And in one extreme case, a German national who has served his sentence is happy to stay in the prison because he feels that is now his home.

Foreign prisoners
Foreign prisoners at a Vietnamese language lesson in Vinh Quang Prison. Photo

Jurgen Michael has been a free man for almost a year, but instead of returning to his homeland he prefers to stay in prison.

“I like living here. I don’t want to go home. This is my second home,” said the 60-year-old.

“Vietnamese officers are good and friendly. They treat me very well. They give me banh chung (square glutinous rice cake), gio (Vietnamese sausage) and candy to celebrate Tet (Lunar New Year) with Vietnamese people. I have a lot of fun while living here so I don’t want to go anywhere.”

When he was first jailed he did not speak a word of Vietnamese, but after spending so long behind bars he has picked up the language.

Back home in Germany he has no family, so for Jurgen, Vinh Quang is his home, and the inmates are his family. And he is not alone.

Many other foreign inmates have accepted their sentences and are doing their best to build a new life behind bars, reports Công an nhân dân (The People's Police)

Laos national Khamphy was jailed for 20 years after he was caught in possession of heroin.

“My uncle and father used to visit me from time to time,” said the 32-year-old.

“But last year, due to COVID-19 pandemic, they couldn’t do so and I didn’t receive any support from them. However, the officers here take good care of us.”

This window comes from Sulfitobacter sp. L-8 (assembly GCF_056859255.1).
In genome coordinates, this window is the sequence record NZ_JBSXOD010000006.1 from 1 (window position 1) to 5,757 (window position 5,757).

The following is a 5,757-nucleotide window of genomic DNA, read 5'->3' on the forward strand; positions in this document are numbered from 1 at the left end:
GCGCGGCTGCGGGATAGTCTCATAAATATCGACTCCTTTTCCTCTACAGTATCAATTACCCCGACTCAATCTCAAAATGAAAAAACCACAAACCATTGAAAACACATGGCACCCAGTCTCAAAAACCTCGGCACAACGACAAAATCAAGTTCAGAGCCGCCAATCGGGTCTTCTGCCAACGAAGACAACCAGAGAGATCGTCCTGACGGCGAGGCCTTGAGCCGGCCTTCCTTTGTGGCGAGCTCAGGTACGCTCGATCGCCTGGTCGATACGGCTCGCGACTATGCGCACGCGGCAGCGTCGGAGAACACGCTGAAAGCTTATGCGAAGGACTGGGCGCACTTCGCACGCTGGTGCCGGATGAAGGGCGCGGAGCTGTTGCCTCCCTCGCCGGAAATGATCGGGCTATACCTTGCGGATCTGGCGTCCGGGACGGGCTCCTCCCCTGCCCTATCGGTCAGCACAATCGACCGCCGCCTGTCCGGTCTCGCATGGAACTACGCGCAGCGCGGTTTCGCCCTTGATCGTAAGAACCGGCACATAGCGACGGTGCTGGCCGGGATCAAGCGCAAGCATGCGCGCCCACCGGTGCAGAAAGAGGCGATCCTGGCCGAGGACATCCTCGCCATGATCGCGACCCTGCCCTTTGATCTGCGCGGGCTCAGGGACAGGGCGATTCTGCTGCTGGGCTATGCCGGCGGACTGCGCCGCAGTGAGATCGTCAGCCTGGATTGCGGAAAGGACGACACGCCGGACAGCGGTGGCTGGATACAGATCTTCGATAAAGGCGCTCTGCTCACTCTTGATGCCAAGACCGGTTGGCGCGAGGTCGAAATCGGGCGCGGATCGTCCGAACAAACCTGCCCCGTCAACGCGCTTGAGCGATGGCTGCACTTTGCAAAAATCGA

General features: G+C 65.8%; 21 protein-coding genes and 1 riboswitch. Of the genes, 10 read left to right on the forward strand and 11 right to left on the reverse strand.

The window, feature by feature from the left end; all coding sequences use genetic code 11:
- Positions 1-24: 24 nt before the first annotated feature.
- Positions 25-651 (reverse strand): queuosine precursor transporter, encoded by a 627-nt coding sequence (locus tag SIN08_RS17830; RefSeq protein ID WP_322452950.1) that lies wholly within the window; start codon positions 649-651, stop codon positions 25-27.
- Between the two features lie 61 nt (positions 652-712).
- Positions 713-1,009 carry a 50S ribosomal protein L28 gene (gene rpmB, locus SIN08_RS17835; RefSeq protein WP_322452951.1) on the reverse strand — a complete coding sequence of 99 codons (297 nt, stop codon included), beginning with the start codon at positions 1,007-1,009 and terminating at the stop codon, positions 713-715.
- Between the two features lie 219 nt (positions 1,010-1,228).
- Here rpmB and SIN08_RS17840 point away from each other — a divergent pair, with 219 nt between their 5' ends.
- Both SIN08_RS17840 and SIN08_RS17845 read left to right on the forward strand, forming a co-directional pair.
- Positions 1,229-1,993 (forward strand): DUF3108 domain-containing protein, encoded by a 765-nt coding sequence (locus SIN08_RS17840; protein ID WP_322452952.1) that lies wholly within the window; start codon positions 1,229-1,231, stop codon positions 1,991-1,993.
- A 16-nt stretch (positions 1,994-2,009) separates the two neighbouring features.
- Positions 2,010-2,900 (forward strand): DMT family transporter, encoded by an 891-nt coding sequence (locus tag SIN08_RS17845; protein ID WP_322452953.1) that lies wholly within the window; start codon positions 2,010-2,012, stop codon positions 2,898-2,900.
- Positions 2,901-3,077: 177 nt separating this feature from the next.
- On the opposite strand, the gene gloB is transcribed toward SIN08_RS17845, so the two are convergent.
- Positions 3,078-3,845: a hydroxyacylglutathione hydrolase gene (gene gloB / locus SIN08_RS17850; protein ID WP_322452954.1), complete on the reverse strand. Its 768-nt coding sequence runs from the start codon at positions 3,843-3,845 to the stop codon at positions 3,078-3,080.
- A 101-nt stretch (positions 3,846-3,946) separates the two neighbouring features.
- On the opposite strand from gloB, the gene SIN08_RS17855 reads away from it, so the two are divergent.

Since his conviction 10 years ago, Khamphy has done his best to integrate with the rest of the inmates, even taking part in a talent competition held by the prison.

“It’s here I have learned so many songs that I’ve never knew before. The officers also offer me vocational training and care for me when I am sick.”

According to Senior Lieutenant Colonel Ta Van Luong, deputy warden of Vinh Quang Prison, many foreign inmates can speak Vietnamese. They don’t only communicate with each other but also sing songs, read poems and perform skits.


In addition to helping prisoners recognise their wrongdoings and become better people, the prison has organised many activities to enhance their spiritual lives.

They are also taught Vietnamese, to gain a better understanding of Vietnamese culture.

Ben is another inmate who has had to make serious adjustments. A life sentence handed down for drug trafficking offences means he will likely never be a free man again.

Knowing your life is finished, and with a Vietnamese wife on the outside, Ben suffered when he was first jailed. But gradually he has come to accept his life behind bars.

He said: “I was very sad and depressed but the supervisors have given me a lot of encouragement. Gradually, I regained my spirits.

“I have maintained a good rehabilitation record so I hope to get an amnesty. If I am freed, I’ll stay in Vietnam because I love Vietnam like my home country.”

Ben has also become part of the prison choir. He can sing many songs in Vietnamese but one is by far his favourite.

“Now I sing the national anthem of Vietnam very well," Ben said.

"I understand the meaning of the aspiration of the entire Vietnamese nation – that is to gain independence and freedom.

“Since being at the prison, I take part in different activities including vocational training, academic education and art. I feel comfortable here.

“Every day after work, I practise singing or write letters to my family.”

Life nearly always means life in the Vietnamese judicial system, but Ben still holds a glimmer of hope that one day he can prove he has paid his price to society.

And if that day comes, it will be Vietnam where he will spend the rest of his days, hopefully as a free man. VNS

Life-changing opportunities come to foreign prisoners

Life-changing opportunities come to foreign prisoners

Officials at Thu Duc jail have turned it into a place of education and support for its nearly 200 foreign prisoners, helping them become a better version of themselves before returning home.